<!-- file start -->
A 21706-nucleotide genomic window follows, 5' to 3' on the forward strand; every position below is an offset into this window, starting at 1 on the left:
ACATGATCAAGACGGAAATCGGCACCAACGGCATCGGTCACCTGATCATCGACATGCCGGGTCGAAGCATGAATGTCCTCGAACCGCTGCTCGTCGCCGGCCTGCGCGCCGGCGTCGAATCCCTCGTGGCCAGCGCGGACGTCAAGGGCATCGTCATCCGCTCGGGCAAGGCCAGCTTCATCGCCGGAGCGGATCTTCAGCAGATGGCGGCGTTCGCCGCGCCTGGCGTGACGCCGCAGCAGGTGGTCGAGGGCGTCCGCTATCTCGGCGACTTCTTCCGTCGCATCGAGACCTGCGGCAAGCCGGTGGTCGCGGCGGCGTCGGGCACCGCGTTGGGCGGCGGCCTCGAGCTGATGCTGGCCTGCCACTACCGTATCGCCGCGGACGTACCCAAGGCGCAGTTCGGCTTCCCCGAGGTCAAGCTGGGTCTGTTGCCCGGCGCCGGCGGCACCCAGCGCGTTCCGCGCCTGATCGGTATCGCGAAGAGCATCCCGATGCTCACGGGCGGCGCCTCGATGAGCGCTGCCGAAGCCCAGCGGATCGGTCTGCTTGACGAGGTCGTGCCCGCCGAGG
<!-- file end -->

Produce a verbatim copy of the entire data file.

A 21706-nucleotide genomic window follows, 5' to 3' on the forward strand; every position below is an offset into this window, starting at 1 on the left:
ACATGATCAAGACGGAAATCGGCACCAACGGCATCGGTCACCTGATCATCGACATGCCGGGTCGAAGCATGAATGTCCTCGAACCGCTGCTCGTCGCCGGCCTGCGCGCCGGCGTCGAATCCCTCGTGGCCAGCGCGGACGTCAAGGGCATCGTCATCCGCTCGGGCAAGGCCAGCTTCATCGCCGGAGCGGATCTTCAGCAGATGGCGGCGTTCGCCGCGCCTGGCGTGACGCCGCAGCAGGTGGTCGAGGGCGTCCGCTATCTCGGCGACTTCTTCCGTCGCATCGAGACCTGCGGCAAGCCGGTGGTCGCGGCGGCGTCGGGCACCGCGTTGGGCGGCGGCCTCGAGCTGATGCTGGCCTGCCACTACCGTATCGCCGCGGACGTACCCAAGGCGCAGTTCGGCTTCCCCGAGGTCAAGCTGGGTCTGTTGCCCGGCGCCGGCGGCACCCAGCGCGTTCCGCGCCTGATCGGTATCGCGAAGAGCATCCCGATGCTCACGGGCGGCGCCTCGATGAGCGCTGCCGAAGCCCAGCGGATCGGTCTGCTTGACGAGGTCGTGCCCGCCGAGG